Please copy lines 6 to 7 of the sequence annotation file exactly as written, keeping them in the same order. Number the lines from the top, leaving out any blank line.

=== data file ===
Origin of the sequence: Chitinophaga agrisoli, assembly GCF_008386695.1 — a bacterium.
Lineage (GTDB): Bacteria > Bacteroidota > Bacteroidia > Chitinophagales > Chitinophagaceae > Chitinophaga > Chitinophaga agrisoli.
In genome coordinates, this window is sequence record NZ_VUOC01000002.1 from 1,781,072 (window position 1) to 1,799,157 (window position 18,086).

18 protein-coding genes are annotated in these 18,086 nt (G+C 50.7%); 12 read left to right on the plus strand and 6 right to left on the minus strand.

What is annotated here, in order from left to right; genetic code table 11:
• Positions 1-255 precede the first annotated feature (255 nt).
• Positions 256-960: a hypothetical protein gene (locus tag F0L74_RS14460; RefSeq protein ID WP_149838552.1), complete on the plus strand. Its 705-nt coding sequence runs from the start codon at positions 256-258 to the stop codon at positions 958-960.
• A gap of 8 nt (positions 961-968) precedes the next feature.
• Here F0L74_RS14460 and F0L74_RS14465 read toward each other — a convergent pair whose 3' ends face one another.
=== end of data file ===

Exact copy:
• Positions 1-255 precede the first annotated feature (255 nt).
• Positions 256-960: a hypothetical protein gene (locus tag F0L74_RS14460; RefSeq protein ID WP_149838552.1), complete on the plus strand. Its 705-nt coding sequence runs from the start codon at positions 256-258 to the stop codon at positions 958-960.